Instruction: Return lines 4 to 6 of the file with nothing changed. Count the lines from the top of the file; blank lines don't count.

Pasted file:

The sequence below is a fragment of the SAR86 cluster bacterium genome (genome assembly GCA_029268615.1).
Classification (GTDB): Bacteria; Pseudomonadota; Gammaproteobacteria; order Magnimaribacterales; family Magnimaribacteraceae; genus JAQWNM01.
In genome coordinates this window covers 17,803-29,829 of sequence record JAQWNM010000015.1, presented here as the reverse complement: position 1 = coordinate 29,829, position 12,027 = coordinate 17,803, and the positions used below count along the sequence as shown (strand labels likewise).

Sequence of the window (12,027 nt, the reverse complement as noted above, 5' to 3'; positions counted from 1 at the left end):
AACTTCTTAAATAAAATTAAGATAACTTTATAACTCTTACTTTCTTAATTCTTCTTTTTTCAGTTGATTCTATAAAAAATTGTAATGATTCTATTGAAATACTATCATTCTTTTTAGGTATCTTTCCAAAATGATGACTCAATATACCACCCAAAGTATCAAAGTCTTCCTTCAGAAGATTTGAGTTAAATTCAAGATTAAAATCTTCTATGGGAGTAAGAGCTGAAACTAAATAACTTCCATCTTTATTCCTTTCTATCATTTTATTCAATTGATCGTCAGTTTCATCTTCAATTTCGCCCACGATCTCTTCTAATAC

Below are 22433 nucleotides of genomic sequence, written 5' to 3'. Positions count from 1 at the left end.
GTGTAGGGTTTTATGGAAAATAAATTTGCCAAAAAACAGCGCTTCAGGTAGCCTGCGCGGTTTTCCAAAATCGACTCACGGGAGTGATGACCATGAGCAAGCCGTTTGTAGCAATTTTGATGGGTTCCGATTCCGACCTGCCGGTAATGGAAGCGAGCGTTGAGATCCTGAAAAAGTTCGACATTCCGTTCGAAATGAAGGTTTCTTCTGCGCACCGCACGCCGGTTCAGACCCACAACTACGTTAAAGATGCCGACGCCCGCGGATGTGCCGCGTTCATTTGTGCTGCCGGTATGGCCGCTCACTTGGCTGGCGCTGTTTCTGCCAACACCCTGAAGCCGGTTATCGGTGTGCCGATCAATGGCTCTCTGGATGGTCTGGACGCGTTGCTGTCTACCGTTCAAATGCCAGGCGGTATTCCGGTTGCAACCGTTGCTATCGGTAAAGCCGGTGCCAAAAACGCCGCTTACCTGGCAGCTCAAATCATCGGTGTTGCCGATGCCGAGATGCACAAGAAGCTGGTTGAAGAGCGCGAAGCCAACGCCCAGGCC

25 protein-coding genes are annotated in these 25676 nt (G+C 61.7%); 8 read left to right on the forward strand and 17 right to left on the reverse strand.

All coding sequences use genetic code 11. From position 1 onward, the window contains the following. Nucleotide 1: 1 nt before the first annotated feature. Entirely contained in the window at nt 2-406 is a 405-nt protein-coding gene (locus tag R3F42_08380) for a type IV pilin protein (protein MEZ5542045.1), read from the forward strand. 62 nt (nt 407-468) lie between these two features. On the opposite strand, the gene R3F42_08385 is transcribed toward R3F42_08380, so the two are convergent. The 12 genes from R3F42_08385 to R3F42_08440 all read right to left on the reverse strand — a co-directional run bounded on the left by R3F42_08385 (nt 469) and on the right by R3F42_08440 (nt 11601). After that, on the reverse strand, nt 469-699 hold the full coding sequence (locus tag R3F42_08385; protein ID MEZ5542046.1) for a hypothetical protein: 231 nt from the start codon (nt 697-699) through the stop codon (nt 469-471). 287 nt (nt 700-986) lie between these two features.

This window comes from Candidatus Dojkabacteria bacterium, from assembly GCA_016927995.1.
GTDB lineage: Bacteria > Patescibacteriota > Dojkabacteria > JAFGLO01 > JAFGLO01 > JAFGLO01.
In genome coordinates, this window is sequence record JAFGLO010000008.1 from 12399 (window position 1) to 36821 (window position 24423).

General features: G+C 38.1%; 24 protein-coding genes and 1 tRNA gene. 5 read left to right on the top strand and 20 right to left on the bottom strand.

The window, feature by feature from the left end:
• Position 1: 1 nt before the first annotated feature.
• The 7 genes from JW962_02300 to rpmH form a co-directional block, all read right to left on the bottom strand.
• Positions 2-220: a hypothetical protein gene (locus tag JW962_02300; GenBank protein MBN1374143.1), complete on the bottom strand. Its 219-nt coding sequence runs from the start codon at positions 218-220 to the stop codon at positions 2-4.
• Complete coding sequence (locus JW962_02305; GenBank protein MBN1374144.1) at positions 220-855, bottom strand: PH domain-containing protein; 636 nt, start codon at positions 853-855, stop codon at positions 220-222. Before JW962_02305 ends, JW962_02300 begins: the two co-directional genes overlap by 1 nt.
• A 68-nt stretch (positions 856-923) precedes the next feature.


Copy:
Sequence of the window (12,027 nt, the reverse complement as noted above, 5' to 3'; positions counted from 1 at the left end):
AACTTCTTAAATAAAATTAAGATAACTTTATAACTCTTACTTTCTTAATTCTTCTTTTTTCAGTTGATTCTATAAAAAATTGTAATGATTCTATTGAAATACTATCATTCTTTTTAGGTATCTTTCCAAAATGATGACTCAATATACCACCCAAAGTATCAAAGTCTTCCTTCAGAAGATTTGAGTTAAATTCAAGATTAAAATCTTCTATGGGAGTAAGAGCTGAAACTAAATAACTTCCATCTTTATTCCTTTCTATCATTTTATTCAATTGATCGTCAGTTTCATCTTCAATTTCGCCCACGATCTCTTCTAATAC

Below are 22433 nucleotides of genomic sequence, written 5' to 3'. Positions count from 1 at the left end.